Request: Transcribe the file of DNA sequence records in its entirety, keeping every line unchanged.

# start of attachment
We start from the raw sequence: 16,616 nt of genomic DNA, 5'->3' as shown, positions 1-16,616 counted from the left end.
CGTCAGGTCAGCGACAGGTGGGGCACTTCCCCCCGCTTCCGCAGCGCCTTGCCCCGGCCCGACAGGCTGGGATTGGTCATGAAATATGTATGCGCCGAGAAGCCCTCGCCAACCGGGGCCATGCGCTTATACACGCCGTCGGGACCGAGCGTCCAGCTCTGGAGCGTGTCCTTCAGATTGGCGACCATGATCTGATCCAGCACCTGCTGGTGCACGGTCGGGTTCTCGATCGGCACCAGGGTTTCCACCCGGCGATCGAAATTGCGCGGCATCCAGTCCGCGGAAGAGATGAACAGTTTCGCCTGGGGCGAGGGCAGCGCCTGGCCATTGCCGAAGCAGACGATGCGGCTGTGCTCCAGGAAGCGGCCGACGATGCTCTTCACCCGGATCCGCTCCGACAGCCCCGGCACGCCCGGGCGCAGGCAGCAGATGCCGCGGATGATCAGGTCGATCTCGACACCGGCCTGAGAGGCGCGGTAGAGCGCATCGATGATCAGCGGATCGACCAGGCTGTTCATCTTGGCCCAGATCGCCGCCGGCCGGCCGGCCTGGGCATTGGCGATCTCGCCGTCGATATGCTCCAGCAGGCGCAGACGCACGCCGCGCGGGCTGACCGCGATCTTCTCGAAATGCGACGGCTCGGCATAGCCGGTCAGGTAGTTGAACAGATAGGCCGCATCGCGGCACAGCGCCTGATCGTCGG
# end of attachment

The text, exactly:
We start from the raw sequence: 16,616 nt of genomic DNA, 5'->3' as shown, positions 1-16,616 counted from the left end.
CGTCAGGTCAGCGACAGGTGGGGCACTTCCCCCCGCTTCCGCAGCGCCTTGCCCCGGCCCGACAGGCTGGGATTGGTCATGAAATATGTATGCGCCGAGAAGCCCTCGCCAACCGGGGCCATGCGCTTATACACGCCGTCGGGACCGAGCGTCCAGCTCTGGAGCGTGTCCTTCAGATTGGCGACCATGATCTGATCCAGCACCTGCTGGTGCACGGTCGGGTTCTCGATCGGCACCAGGGTTTCCACCCGGCGATCGAAATTGCGCGGCATCCAGTCCGCGGAAGAGATGAACAGTTTCGCCTGGGGCGAGGGCAGCGCCTGGCCATTGCCGAAGCAGACGATGCGGCTGTGCTCCAGGAAGCGGCCGACGATGCTCTTCACCCGGATCCGCTCCGACAGCCCCGGCACGCCCGGGCGCAGGCAGCAGATGCCGCGGATGATCAGGTCGATCTCGACACCGGCCTGAGAGGCGCGGTAGAGCGCATCGATGATCAGCGGATCGACCAGGCTGTTCATCTTGGCCCAGATCGCCGCCGGCCGGCCGGCCTGGGCATTGGCGATCTCGCCGTCGATATGCTCCAGCAGGCGCAGACGCACGCCGCGCGGGCTGACCGCGATCTTCTCGAAATGCGACGGCTCGGCATAGCCGGTCAGGTAGTTGAACAGATAGGCCGCATCGCGGCACAGCGCCTGATCGTCGG